Heading into “Final Jeopardy” -- that game-ending last clue when players are allowed to wager whatever they like from their total on their response -- two players were tied for first with $13,800 apiece while the third had $6,000.
Players are told what the category for the final item is but not the clue itself before having to write down the amount they are willing to wager. I’m not sure what the category was, but the clue turned out to be a not-so-easy one: “A 1957 event led to the creation of a national historic site in this city, signed into law by a president whose library is now there too.”
Here, you can look at how it went:
That’s right -- three incorrect answers, and all three contestants went all in with their wagers, meaning a three-way tie for last. Or first. Or whatever. Each did get a consolation prize -- $2,000 each for the two players tied for first heading into “Final Jeopardy,” and $1,000 for the other player. But none gets to come back tonight.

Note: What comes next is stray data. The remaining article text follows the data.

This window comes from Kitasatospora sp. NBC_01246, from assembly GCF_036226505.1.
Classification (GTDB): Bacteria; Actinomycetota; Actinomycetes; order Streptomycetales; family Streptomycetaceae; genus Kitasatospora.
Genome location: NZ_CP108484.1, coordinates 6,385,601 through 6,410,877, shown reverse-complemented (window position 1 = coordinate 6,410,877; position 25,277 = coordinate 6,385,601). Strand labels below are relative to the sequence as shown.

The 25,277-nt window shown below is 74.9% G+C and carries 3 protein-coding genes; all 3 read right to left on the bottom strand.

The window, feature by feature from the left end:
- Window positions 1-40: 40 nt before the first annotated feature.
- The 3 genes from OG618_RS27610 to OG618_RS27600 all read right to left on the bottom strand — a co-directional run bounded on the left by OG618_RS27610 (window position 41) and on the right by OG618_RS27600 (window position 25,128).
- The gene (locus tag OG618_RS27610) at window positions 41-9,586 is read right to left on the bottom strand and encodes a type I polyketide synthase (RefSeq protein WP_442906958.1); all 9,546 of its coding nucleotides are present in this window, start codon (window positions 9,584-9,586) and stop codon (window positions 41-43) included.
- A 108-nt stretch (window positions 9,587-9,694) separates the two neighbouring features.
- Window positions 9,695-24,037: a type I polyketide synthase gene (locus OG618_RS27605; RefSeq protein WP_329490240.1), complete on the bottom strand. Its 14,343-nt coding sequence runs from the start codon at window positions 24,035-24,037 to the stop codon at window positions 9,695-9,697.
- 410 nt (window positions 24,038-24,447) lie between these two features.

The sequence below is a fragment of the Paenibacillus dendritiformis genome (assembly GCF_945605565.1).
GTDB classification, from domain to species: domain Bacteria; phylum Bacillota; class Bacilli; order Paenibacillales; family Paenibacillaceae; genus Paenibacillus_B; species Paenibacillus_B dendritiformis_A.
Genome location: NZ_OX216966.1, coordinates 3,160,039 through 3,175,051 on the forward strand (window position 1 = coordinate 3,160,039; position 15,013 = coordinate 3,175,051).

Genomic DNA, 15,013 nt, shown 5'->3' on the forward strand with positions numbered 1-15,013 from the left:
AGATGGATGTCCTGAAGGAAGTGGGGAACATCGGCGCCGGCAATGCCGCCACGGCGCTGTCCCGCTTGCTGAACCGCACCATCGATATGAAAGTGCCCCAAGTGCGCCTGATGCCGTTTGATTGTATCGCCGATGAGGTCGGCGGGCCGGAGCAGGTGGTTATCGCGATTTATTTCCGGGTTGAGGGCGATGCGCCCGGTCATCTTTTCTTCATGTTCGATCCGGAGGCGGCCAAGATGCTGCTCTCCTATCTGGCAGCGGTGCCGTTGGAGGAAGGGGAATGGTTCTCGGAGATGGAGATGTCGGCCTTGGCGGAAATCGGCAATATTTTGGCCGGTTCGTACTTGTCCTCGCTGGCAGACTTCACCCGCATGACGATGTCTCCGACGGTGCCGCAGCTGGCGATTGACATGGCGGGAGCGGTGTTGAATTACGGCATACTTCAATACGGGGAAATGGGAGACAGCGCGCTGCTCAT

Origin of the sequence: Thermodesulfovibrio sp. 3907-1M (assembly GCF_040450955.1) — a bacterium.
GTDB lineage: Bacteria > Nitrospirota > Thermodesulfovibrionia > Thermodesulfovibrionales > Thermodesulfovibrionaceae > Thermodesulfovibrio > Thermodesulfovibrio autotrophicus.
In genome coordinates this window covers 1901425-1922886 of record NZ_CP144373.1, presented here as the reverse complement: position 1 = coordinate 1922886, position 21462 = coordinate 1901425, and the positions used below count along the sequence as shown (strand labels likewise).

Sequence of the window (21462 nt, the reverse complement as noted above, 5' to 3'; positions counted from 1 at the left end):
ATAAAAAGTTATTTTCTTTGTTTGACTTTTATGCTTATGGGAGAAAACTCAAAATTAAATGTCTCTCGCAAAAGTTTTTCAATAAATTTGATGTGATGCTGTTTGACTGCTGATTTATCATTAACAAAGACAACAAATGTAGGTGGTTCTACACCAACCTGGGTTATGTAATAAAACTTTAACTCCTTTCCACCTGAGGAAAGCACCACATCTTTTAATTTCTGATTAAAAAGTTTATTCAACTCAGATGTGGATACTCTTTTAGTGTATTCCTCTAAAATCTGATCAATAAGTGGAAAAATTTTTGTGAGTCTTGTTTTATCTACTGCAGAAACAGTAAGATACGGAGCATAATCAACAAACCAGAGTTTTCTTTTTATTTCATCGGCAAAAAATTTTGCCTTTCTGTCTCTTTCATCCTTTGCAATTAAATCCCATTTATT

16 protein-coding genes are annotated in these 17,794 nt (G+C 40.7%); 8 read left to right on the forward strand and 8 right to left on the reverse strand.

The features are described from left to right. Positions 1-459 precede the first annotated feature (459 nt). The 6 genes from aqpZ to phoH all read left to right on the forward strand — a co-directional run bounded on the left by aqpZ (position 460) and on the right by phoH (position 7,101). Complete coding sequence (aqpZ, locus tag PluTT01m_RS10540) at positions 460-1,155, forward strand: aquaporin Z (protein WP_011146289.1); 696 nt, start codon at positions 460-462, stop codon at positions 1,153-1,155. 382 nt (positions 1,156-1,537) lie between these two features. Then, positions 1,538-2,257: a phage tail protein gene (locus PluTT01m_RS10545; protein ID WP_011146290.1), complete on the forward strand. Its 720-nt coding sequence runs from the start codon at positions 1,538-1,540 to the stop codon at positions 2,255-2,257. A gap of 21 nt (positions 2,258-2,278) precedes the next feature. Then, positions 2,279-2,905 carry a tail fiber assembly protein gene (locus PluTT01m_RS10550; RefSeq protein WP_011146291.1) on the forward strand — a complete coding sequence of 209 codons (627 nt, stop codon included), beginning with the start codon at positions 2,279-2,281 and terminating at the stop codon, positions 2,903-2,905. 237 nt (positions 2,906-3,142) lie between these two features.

Seems to me that when it came to calculating that final wager, the third-place player chose the only amount that was unequivocally incorrect here -- namely, to bet all $6,000. Disregarding results, anything from $0 to $5,999 would have been better, and probably equally as good. Meanwhile the decision for each of the two players tied for first was less cut-and-dry.
Remember, you only have to win by one dollar in order to take home whatever your final total turns out to be (and to come back the next night), and those finishing second and third don’t get any of the money they’ve accumulated in the show, only the consolation prizes for appearing.
Okay all you poker players (and ICM-smarties) -- what would you have recommended here for these three players when placing their wagers for “Final Jeopardy”?